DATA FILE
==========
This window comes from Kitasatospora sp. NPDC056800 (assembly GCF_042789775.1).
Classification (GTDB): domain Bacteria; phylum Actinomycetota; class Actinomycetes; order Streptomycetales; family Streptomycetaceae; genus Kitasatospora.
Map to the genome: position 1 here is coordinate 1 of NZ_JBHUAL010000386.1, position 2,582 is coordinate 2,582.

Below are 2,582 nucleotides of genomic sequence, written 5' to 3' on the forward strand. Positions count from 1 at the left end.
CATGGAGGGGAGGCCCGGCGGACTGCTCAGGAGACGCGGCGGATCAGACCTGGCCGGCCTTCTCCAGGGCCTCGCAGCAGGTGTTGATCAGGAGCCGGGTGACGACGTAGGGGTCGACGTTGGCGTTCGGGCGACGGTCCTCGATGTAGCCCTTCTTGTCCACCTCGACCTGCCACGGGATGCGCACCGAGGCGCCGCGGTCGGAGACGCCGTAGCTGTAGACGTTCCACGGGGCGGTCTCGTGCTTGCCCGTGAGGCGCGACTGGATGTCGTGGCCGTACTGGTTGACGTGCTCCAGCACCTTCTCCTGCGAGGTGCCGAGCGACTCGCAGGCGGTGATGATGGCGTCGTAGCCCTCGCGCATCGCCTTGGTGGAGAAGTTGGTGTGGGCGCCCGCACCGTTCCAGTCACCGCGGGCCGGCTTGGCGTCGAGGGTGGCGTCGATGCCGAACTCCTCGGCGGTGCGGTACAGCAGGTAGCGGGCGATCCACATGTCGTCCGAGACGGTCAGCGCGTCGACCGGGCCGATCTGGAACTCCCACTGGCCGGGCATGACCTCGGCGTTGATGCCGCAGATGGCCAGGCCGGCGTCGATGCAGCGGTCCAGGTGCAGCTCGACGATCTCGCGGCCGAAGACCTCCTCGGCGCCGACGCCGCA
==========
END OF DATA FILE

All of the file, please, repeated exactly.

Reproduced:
This window comes from Kitasatospora sp. NPDC056800 (assembly GCF_042789775.1).
Classification (GTDB): domain Bacteria; phylum Actinomycetota; class Actinomycetes; order Streptomycetales; family Streptomycetaceae; genus Kitasatospora.
Map to the genome: position 1 here is coordinate 1 of NZ_JBHUAL010000386.1, position 2,582 is coordinate 2,582.

Below are 2,582 nucleotides of genomic sequence, written 5' to 3' on the forward strand. Positions count from 1 at the left end.
CATGGAGGGGAGGCCCGGCGGACTGCTCAGGAGACGCGGCGGATCAGACCTGGCCGGCCTTCTCCAGGGCCTCGCAGCAGGTGTTGATCAGGAGCCGGGTGACGACGTAGGGGTCGACGTTGGCGTTCGGGCGACGGTCCTCGATGTAGCCCTTCTTGTCCACCTCGACCTGCCACGGGATGCGCACCGAGGCGCCGCGGTCGGAGACGCCGTAGCTGTAGACGTTCCACGGGGCGGTCTCGTGCTTGCCCGTGAGGCGCGACTGGATGTCGTGGCCGTACTGGTTGACGTGCTCCAGCACCTTCTCCTGCGAGGTGCCGAGCGACTCGCAGGCGGTGATGATGGCGTCGTAGCCCTCGCGCATCGCCTTGGTGGAGAAGTTGGTGTGGGCGCCCGCACCGTTCCAGTCACCGCGGGCCGGCTTGGCGTCGAGGGTGGCGTCGATGCCGAACTCCTCGGCGGTGCGGTACAGCAGGTAGCGGGCGATCCACATGTCGTCCGAGACGGTCAGCGCGTCGACCGGGCCGATCTGGAACTCCCACTGGCCGGGCATGACCTCGGCGTTGATGCCGCAGATGGCCAGGCCGGCGTCGATGCAGCGGTCCAGGTGCAGCTCGACGATCTCGCGGCCGAAGACCTCCTCGGCGCCGACGCCGCA